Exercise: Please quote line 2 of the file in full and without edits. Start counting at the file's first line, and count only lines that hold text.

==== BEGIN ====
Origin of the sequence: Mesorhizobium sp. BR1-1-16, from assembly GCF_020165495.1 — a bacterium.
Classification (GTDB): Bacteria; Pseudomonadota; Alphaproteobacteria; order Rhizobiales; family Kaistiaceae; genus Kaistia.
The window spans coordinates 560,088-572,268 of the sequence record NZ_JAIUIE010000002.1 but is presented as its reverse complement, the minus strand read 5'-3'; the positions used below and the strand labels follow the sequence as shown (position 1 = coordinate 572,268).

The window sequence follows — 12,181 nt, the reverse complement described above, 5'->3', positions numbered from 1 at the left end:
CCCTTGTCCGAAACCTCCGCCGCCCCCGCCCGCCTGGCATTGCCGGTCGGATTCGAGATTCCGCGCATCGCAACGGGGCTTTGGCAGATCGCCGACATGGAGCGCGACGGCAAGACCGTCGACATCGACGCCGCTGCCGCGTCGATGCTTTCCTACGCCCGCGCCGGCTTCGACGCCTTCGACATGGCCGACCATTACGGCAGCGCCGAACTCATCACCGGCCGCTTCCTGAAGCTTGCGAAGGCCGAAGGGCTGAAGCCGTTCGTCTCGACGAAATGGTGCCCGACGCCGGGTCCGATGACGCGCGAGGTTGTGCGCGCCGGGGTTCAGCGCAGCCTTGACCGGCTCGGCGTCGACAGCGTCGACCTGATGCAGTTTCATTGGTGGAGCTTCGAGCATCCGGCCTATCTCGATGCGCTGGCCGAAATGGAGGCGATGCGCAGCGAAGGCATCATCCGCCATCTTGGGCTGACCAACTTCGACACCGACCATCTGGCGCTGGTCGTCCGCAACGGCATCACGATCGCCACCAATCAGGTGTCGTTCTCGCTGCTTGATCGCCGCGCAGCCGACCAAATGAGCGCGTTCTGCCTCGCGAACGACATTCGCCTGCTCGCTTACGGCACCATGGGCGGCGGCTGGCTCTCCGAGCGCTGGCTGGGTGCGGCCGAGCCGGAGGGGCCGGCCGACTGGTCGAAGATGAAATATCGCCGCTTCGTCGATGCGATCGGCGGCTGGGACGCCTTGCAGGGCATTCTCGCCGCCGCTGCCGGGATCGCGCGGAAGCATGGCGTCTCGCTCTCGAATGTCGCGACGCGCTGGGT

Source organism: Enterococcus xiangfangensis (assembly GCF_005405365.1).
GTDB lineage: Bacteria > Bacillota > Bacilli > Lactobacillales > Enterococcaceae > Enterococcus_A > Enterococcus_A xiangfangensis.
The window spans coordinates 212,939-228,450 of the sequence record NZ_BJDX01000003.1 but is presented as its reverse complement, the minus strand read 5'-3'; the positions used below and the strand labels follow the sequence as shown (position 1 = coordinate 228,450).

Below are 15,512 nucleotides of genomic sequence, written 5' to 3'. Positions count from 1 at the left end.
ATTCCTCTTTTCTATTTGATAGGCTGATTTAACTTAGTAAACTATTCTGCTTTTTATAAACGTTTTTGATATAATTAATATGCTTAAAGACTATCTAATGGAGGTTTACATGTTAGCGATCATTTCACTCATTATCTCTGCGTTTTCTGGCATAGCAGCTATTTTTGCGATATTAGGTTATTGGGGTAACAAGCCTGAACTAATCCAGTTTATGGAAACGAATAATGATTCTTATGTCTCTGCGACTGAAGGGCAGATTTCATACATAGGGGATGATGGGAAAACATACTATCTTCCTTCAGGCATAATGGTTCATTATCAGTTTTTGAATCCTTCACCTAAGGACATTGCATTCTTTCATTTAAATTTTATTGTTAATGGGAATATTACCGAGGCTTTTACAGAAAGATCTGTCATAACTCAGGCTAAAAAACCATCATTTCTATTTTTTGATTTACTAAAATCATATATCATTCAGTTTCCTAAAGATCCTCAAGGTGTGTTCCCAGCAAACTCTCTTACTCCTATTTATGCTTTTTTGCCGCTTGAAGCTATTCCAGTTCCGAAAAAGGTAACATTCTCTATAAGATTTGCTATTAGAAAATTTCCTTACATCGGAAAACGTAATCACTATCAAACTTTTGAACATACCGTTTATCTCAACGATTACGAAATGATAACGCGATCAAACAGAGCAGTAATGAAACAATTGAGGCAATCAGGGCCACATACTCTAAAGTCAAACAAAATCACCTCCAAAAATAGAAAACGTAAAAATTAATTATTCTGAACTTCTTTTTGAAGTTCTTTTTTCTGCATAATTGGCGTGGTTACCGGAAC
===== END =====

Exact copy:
Classification (GTDB): Bacteria; Pseudomonadota; Alphaproteobacteria; order Rhizobiales; family Kaistiaceae; genus Kaistia.